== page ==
FDA Removes Advair, Symbicort Boxed Warnings For Death Risks

Federal regulators are removing a “black box” warning that was previously placed on the asthma inhalers Advair, Dulera and Symbicort, after a number of recent studies found that the medications do not increase the risk of death.

Since 2010, certain a boxed warning on the asthma inhalers indicated that users may be at risk of sudden death. The label warning was the strongest the FDA can place on a prescription medication, but it will now be removed.

The inhalers all belong to a class of medications that were a combination of long-acting beta agonists (LABAs) and inhaled corticosteroids (ICS), which the FDA indicates no longer appear to carry the same serious risks the agency originally thought.

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In a drug safety communication issued on December 20, the FDA indicates that four large clinical safety trials provide further information, and indicate that the drugs do not increase the risk of serious asthma-related side effects when compared to treatment with inhaled corticosteroids alone.

The studies were commissioned by the FDA in 2011, to get a better understanding of the health risks of LABA/ICS combination asthma treatments. The four studies involved 41,297 patients who were treated for six months. According to the findings of all of the trials, one of which specifically involved children, the inhalers did not significantly increase the risk of serious asthma problems. The agency also indicates that the trials showed that the drugs decreased asthma attacks when compared to inhaled corticosteroids alone.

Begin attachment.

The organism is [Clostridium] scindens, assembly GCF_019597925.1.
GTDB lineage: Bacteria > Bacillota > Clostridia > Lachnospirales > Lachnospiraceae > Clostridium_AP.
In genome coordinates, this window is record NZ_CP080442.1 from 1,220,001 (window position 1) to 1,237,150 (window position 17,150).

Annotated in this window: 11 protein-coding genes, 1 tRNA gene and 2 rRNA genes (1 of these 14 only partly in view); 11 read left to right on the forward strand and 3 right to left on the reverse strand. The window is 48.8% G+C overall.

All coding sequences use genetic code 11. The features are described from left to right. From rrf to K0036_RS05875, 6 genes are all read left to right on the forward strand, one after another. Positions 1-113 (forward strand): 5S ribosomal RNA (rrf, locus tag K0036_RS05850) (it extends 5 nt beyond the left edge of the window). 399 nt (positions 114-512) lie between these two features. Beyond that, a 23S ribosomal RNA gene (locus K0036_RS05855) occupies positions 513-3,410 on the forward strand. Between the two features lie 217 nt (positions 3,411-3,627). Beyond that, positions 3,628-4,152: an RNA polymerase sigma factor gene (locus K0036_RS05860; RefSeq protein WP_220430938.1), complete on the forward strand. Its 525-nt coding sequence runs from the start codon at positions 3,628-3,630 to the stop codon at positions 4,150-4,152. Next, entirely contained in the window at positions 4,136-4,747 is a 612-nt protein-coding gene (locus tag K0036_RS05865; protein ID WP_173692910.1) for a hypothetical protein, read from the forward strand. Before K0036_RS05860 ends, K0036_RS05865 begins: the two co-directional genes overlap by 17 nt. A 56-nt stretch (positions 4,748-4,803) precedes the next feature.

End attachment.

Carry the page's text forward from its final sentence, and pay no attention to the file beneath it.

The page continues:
The list of approved LABA/ICS asthma inhalers includes Advair Diskus, Advair HFA, Airduo Respiclick, Breo Ellipta, Dulera and Symbicort.

The FDA also noted that using long-acting beta agonists alone for the treatment of lung inflammation is still associated with an increased risk of asthma-related death, and a black box warning about those risks will remain in place for all single-ingredient LABA medications.

Asthma is a chronic disease which affects 20 million Americans, including 6.5 million children, causing symptoms like difficulty breathing, spasms and wheezing.

Unlike rescue inhalers, which contain the beta-agonist albuterol and have a limited duration, these long-acting beta agonists are designed to be taken daily to prevent asthma attacks.


  • JuliannaDecember 27, 2023 at 8:29 pm

    I was given Advair in 2012 by my allergist. I had originally been on Flovent and my asthma was fine. He wanted me to try something else. I took it for a few days and couldnt breath. I ended up in the ER with hyper inflated lungs. I stopped the advair and in a month or so the lungs went down. I cannot believe they are taking the black box warning off this stuff its POISON.

  • MarcellaMarch 25, 2020 at 9:39 pm

    Since taking this inhaler. Have lesions I. My lungs and am short. Of breath has disabled me. I cannot function. Any longer

  • DurwinFebruary 18, 2020 at 8:49 pm


  • RobertDecember 25, 2017 at 8:10 pm

    I was born with asthma in 1964.I have taken Advair discus for 20 years. I take many asthma meds still. Adair Pro Air now for 20 to 30 years and others not around today. I am 54 .What recourse and suites am I available for. Still sick with asthms.

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